You choke on their lost lives.
Taste the chemicals that slayed them,
the bullets that killed them,
the fires that burned them,
the knives that stabbed them,
the bombs that ripped their bodies apart,
spreading their limbs into the corners of your own body as you breathe
in and out, in and out.
I’m white. I grew up surrounded by white people. So when it came to learning about race in America and my role as a member of the privileged race, not only did I have no opportunity to stumble into awareness by interacting with people who were different then me, but none of the white people around me were in a position to teach me either. Fast forward a couple of decades, and I’m a 28-year-old that tries every day to explore my biases and understand my privilege. I’m woke. But I have no idea how I stumbled into wokeness, because I had no one to teach me. So many of the people I grew up with did not get woke, and it seems like complete luck that I encountered the people and experiences that taught me what I needed to know about race in this country. If I can understand my own journey, perhaps that will help me speak convincingly to less woke white folk.
Today I am thirty. I am not where I thought I’d be at this point. Jennifer Garner promised me a certain lifestyle I have yet to accomplish – I feel neither flirty nor thriving. Thirty feels like a mystical age until it’s here. I am officially a grown up even if no part of me feels like one. Like, I should now be supporting my parents financially. Well, I chose a career as a writer, so sorry Dad. Maybe by 35.
Every good minimalism story starts with a purge, right? Purge. Then you will have the perfect, modern, stream lined house you could imagine. No clutter, no unnecessary items. A capsule wardrobe. Fold the clothes you have left in the Kondo method, and you’ll never have a messy drawer...
Almost two years ago, I needed to make a change. I was exhausted. I wasn’t functioning or coping well. Every week, by Friday I was too exhausted to accomplish anything, let alone meal plan or clean. My house was a mess. There were always SO MANY DIRTY DISHES. I didn’t want to do anything, go anywhere, or see anyone. I spent a lot of time watching Netflix while surfing Pinterest from my iphone. Through this I was introduced to minimalism by accident. In the Marie Kondo craze of organizing, Pinterest exploded with pins and how to’s. At first I scoffed, but then I started to take everything in. This could be the answer! Then The Minimalists started a podcast. That’s what really got me in gear. I wanted to be a minimalist.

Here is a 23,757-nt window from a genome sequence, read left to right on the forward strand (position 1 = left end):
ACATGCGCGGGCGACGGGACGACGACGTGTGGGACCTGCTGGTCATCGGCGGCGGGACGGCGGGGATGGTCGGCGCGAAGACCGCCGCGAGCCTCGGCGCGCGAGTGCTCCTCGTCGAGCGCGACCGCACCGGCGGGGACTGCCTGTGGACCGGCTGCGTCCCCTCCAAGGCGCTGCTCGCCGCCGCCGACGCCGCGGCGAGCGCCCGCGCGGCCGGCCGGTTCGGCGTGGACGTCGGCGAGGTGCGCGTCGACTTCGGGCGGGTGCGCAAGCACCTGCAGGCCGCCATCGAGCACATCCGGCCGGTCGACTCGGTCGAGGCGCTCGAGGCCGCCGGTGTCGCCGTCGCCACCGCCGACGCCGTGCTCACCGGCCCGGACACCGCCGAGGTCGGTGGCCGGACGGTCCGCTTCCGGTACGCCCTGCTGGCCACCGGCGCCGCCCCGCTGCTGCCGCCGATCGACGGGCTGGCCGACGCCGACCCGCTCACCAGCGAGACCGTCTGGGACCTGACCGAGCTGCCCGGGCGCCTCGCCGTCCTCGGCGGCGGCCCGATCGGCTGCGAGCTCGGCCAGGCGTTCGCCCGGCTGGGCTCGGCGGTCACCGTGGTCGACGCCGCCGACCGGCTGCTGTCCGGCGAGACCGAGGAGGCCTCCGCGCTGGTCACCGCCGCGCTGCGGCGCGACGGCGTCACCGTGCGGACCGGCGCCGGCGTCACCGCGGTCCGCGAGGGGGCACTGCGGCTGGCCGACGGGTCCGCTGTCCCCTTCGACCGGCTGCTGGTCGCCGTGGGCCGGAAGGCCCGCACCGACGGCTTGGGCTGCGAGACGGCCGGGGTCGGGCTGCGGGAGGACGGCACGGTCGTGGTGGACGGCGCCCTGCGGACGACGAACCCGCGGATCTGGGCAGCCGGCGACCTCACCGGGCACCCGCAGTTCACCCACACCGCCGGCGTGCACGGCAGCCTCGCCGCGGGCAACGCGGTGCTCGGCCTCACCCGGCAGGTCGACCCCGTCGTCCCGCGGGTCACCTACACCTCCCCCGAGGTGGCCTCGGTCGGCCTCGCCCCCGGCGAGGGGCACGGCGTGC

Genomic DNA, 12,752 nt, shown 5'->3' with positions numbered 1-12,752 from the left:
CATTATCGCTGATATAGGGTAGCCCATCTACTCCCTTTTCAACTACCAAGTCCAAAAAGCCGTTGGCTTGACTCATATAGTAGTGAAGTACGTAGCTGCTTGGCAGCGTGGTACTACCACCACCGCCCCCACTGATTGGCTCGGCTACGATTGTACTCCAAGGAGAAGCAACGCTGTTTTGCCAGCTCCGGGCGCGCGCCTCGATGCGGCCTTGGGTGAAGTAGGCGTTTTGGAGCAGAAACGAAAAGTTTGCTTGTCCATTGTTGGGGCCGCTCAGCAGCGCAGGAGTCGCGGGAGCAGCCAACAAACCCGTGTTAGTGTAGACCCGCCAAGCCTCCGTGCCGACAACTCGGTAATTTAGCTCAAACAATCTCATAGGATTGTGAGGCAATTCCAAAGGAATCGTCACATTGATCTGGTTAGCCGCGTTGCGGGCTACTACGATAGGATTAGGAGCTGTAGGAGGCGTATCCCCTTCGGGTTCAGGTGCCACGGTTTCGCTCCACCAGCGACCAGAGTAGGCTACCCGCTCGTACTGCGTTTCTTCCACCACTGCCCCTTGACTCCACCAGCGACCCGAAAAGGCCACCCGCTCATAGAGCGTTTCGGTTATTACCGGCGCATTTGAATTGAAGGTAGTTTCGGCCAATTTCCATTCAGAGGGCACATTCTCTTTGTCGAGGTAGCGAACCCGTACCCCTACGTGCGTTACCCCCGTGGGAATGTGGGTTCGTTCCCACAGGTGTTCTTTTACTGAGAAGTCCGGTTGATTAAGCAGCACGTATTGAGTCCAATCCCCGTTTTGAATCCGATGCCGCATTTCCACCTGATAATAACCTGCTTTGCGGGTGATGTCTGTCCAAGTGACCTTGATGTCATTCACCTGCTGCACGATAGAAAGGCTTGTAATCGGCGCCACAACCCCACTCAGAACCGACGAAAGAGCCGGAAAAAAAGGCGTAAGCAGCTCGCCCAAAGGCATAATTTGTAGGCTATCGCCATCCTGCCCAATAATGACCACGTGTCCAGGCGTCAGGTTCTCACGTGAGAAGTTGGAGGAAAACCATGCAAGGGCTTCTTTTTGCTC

Well, we did it. A year’s worth of podcasts, blog posts, essays, stories and three iterations of The Bachelor. Feels like yesterday we were waking up on opposite sides of the country to post your first round of work to Rockette when it launched a year ago today. Actually it feels like a hazy dream. (It was really early on the west coast.)
I’m an English major so words hold a profoundly deep place in my heart. Lately (I guess in light of our holy month), I’ve been picking apart the words of my religion in hopes of gaining a stronger belief in God through the literature of Islam. And I don’t mean the Quran, though studying our Book is indeed important; I mean the everyday Arabic words we use to describe the rituals of being a Muslim.
I walked into the classroom for the first time as an educator and my initial thought was, “Damn, I am hungry,” quickly followed by, “Holy crap, I have to teach these kids Old English. The heck I know about Old English?” The answer is not a lot, and I was probably craving a Taco Bell Breakfast Crunchwrap with steak. Go try it. It’s amazing.
As some of you may recall, I was facing down 30 with some level of sorrow and loss for 22-year-old Carrie who had lost sight of her dreams and passions. I committed to changing this aspect of my life. Shortly after my 30th birthday, I found out I had been accepted into a Masters program in international crime and human rights. And the cherry on top? The program required me to spend four and a half months in Italy. This was it. This was my chance to redefine my career, to find myself again, and to commit my life to social change. So. I worked out the details with my boyfriend and family. I quit my job. I booked a plane ticket. I had several confusing and frustrating phone calls with the Consulate. I packed my bags. Until. The sponsoring organization cancelled the program one week before it was set to begin. One week.
1. There is such a thing as an $80 haircut and I can't afford said $80 haircut.
2. The importance of Frame of reference. Thanks invisibilia.
3. I don't like Jennifer Lawrence.
We’ve all been there. You’re in line with a friend at Starbucks and she orders a pumpkin spice latte or out at the bar and orders a Strongbow. She turns to you shamefaced and say, “…Sorry I know, it’s so basic”, like she’s admitting a predilection for something terrible. Why? Why do we beat ourselves up for loving something so simple?
I realized this week, as it suddenly dawned on me that I was turning 30, that I am not afraid of aging (I have a really good night cream). I am sad. I am grieving my 20s. I will miss late nights with my roommates snuggled four in a bed made for two. I will miss each of the apartments – even the crappy ones with the unethical landlords. I will miss the feeling of opening a new legal textbook for the first time. I will miss all the firsts that come from a decade of growing up. I will miss all the opportunity and unknown that my 20s presented.